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WildC.A.T.s #10

78
Comicscore Index
Generally favorable ratings

Based on 7 critic ratings.

Locked, loaded, and ready to roll… Grifter’s back, and the WildC.A.T.s are going to war!

Publication Date
Publisher
Format
Kindle Edition
Print Length
26 pages
Language
English
Price
$3.99
Amazon ASIN
B0CBQGWVYR

14%
57%
29%
7 Critic Ratings & Reviews from:
  • 94

    The Super Powered Fancast

    The Story: Rosenberg continues to craft a great series with this issue. The action is fantastic. The intrigue is solid and engaging. The surprises are well done and the arrival of Batman is handled brilliantly. As everything continues to twist and turn around these characters, I look forward to seeing what happens next in this series.

    The Art: Segovia and Derenick deliver fantastic art throughout the issue. The art perfectly captures the action-packed tone of the story.

  • 85

    Lyles Movie Files

    This issue feels like the starting point of a cohesive WildCATS team assuming they get through a group of killers including Maul, Backlash and a Talon and then escape a clash with Batman, Black Canary and Arsenal.

    Rosenberg is dialed in with events playing out in other titles specifically Green Arrow and the upcoming Birds of Prey. It’s nice to read a title that feels like part of a wider DC Universe. Rosenberg accomplishes while staying true to the characters’ voices and not dumbing them down to make the WildCATS look better.

    Art chores are again split between Stephen Segovia and Tom Derenick across the two subplots. This is an effective means of sharing the art load although one style for the title would provide more visual consistency. Elmer Santos’ colors are muted, which fits the style of the story and the artists better.

    WildCATS continued to build and build upon its story making for an effective and entertaining team book that manages to keep surprising readers — in a good way — with each issue.

  • 80

    AIPT

    Like the rest of the series, WildC.A.T.s #10 is all about raising the stakes. Rosenberg has packed an immeasurable amount of story into a minuscule amount of pages, and it has been enough to breathe life back into the Wildstorm heroes. It’s great to see the attention spreading across the cast. This focus on Cray and Priscilla has been a long time coming. Besides, it’s always nice to see Peacemaker humbled.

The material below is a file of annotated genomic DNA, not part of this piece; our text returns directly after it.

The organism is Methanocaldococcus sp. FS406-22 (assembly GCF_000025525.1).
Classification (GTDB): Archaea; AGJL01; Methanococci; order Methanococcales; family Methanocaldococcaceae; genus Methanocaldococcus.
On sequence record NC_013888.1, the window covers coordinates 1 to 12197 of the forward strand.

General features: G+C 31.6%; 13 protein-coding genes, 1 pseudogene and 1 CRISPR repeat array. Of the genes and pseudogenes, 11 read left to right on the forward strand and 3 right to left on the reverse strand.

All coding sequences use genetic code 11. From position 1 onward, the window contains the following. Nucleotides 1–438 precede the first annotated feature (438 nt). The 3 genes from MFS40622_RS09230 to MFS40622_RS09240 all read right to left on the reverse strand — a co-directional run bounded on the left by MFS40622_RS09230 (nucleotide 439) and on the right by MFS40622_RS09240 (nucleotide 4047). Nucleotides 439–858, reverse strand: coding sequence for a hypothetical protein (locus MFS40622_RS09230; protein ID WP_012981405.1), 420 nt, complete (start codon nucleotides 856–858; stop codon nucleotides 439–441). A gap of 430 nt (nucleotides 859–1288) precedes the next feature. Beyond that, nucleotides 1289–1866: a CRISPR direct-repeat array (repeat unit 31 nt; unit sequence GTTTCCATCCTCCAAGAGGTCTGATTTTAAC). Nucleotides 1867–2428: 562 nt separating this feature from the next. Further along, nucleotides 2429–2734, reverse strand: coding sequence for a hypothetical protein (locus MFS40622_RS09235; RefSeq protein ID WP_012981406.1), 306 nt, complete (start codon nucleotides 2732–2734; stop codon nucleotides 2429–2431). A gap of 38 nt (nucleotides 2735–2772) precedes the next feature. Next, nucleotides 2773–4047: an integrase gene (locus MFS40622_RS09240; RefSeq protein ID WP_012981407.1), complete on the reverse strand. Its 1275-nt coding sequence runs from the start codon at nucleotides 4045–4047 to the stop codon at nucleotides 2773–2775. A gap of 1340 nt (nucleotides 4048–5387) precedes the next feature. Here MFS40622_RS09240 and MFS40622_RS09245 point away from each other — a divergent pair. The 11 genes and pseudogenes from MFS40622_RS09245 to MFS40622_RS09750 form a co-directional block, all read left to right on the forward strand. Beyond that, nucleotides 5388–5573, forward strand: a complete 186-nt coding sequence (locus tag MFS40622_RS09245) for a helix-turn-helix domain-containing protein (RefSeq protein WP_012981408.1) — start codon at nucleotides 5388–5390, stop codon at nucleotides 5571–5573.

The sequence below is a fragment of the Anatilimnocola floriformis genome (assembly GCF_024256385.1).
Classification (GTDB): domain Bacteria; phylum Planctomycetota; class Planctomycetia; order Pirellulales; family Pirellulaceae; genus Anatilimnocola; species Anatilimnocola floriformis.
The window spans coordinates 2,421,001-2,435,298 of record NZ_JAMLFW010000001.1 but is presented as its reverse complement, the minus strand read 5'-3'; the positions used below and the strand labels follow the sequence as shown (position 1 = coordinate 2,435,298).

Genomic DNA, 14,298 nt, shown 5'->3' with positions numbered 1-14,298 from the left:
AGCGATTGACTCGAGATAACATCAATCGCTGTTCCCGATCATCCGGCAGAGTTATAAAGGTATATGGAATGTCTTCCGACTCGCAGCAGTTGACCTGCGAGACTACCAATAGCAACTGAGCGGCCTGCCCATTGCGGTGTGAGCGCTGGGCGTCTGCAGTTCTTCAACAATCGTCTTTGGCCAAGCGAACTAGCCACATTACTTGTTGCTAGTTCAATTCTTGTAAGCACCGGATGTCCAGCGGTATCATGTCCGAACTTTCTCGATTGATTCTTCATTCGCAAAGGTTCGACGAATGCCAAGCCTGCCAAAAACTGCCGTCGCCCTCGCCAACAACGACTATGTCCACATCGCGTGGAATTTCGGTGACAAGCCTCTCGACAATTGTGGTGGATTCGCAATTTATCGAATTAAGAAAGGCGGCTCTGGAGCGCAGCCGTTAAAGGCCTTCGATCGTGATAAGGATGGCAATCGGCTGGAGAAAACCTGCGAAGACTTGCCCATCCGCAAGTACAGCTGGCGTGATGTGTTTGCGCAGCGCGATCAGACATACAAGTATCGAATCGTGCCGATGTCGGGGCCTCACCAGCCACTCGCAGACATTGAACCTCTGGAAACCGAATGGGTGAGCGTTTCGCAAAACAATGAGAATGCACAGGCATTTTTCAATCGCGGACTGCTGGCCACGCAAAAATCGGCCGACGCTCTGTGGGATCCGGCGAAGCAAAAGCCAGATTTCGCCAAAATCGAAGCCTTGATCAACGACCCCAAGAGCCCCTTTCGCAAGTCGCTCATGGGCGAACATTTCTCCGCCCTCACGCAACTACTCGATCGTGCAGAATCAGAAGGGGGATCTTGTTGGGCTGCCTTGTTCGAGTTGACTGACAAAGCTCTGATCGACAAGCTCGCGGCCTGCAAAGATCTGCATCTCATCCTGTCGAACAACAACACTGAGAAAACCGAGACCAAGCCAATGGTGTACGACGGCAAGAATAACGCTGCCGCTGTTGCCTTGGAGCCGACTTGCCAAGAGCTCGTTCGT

• 80

    ComicsOnline

    Overall, this run of WildC.A.T.S continues to deliver and to excite. I continue to find myself looking forward to each issue, confident that I will be entertained and excited. Do yourself a favor and jump on board if you haven’t already (especially since Volume 1 releases later this month, collecting the first six issues!).

  • 79

    Graphic Policy

    Wild.C.A.T.s #10 is another piece of the bigger picture dance that’s going on and it’s a hell of a lot of fun. The series continues to entertain with every issue delivering so much with every one. As a fan of the characters within, it’s great to see this new mix and see it working so well. Here’s to hopefully more Wildstorm in the DC Universe, especially if it’s this quality.

  • 70

    Geek Dad

    While the 1990s Wildstorm comics often had relatively little going on beyond action, this one seems determined to play as a highly ambitious spy comic. On one hand, that works to add a few more layers, but it also requires a lot more wordiness—something I’m not sure the comic can carry. This issue starts off on a promising note, with Spartan and Peacemaker facing off in an Eastern European nation to help a shady President fend off a coup, but in the present day the issue devolves into a combination of cloak-and-dagger scheming between power players, and a massive fight scene between Spartan (who isn’t what he appears to be) and the always-violent Maul. Batman, Black Canary, and Arsenal show up towards the end seeking answers, but they don’t get many. It is interesting that this is the first meeting between Black Canary and Zealot before the upcoming Birds of Prey series.

  • 60

    ComicBook.com

    It’s clear that Rosenberg as the writer here has a clear love of the Wildstorm universe, but it’s in that love that WildC.A.T.s runs into a cadre of problems. There simply is too much going on with too many moving pieces to keep track of everything. As I’ve mentioned in past reviews for the series, when the series is focused on Grifter and his exploits, it finds itself, and while there are some cool action beats in this latest issue, it’s wildly top heavy. In attempting to inject elements from both Wildstorm and the DC Universe, WildC.A.T.s suffers as a result. Ultimately, there’s still plenty to dig with what Rosenberg, Segovia, and Derenick are doing here, the series could just be so much more than what we’re given.

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